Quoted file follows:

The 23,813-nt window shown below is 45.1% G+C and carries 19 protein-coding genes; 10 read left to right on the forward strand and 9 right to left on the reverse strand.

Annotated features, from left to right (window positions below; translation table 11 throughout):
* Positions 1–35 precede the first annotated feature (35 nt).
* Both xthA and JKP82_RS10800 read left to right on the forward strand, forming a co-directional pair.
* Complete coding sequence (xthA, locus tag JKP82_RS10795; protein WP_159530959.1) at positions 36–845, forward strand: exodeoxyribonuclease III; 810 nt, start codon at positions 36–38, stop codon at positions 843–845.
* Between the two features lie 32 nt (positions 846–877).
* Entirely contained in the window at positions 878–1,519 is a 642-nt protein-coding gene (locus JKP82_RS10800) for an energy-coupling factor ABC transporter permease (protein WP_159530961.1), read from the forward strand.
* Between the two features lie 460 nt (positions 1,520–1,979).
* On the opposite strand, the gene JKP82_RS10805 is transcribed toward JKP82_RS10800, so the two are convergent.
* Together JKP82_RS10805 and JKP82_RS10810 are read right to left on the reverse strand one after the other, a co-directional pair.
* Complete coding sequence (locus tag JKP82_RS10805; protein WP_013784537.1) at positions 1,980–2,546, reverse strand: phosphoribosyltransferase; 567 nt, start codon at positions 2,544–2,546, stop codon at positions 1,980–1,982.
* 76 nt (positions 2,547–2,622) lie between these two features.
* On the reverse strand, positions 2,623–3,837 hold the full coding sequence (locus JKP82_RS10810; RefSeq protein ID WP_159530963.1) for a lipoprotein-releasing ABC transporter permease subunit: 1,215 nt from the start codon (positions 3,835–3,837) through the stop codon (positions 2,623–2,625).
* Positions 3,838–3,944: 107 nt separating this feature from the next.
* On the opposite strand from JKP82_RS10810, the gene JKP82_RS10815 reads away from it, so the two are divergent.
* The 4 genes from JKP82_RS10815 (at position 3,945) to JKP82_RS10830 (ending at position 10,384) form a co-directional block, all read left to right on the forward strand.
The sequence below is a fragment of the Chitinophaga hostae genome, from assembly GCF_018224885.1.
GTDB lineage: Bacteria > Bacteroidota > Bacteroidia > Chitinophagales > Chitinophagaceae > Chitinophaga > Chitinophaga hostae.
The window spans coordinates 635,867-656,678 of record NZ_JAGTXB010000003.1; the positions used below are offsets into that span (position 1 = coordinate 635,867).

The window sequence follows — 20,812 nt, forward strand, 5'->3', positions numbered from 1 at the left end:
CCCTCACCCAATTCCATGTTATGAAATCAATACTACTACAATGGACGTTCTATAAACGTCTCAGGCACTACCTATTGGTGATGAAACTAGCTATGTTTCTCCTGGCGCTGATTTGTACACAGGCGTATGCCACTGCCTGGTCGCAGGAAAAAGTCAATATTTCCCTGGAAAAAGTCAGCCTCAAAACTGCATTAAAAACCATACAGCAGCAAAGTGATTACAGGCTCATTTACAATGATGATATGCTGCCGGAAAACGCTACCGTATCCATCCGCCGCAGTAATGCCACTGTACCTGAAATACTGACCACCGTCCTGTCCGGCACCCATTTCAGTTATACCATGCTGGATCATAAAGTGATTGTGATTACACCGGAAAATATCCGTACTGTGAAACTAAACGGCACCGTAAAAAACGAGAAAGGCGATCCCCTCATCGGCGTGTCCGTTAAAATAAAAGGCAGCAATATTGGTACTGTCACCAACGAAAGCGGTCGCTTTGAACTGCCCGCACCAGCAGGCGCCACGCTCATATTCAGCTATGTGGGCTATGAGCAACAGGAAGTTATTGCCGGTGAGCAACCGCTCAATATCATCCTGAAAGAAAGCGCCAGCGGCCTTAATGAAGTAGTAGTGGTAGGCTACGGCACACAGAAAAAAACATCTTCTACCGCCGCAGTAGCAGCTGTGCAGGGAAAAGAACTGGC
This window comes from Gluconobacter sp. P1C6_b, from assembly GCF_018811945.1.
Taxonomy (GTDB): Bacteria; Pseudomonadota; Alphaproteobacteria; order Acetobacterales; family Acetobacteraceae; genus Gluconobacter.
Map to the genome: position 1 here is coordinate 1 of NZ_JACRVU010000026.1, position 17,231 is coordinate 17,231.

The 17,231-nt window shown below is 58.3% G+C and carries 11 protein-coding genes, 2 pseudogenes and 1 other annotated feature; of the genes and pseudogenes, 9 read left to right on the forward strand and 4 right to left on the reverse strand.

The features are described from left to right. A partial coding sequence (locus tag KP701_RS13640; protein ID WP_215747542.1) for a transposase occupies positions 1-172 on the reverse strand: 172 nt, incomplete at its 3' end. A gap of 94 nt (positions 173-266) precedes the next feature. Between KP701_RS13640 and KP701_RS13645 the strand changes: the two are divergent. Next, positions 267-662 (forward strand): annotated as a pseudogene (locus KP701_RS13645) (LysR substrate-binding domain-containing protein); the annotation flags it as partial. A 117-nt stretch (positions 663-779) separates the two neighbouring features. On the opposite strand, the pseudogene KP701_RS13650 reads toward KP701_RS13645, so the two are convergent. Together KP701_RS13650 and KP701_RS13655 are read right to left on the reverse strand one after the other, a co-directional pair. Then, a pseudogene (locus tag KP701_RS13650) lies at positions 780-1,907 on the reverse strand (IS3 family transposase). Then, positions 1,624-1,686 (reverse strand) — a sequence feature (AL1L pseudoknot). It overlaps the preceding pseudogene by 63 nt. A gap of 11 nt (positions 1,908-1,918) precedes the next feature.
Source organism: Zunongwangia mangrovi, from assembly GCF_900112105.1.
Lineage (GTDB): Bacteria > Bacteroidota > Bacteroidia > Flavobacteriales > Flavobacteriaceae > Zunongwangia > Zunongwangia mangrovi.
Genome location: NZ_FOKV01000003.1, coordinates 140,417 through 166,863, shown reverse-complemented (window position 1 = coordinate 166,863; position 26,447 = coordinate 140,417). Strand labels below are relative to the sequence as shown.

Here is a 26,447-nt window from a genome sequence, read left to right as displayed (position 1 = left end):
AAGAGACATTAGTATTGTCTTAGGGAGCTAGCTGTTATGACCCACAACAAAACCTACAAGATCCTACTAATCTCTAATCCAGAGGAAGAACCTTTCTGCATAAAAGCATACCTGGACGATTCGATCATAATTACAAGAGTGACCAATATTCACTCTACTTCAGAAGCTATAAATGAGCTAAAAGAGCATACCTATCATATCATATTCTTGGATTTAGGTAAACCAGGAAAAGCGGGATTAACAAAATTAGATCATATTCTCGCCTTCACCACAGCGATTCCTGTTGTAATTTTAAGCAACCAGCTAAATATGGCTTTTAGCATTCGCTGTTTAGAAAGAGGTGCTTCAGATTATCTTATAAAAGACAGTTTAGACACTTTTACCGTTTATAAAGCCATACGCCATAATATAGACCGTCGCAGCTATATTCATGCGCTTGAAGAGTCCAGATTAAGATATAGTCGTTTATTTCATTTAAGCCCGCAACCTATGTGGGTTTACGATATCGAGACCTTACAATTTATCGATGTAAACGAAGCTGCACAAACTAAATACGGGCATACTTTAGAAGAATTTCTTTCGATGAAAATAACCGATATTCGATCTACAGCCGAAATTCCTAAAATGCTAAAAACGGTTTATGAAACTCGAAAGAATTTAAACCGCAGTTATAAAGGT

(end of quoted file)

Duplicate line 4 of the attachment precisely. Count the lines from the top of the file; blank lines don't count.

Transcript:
* Both xthA and JKP82_RS10800 read left to right on the forward strand, forming a co-directional pair.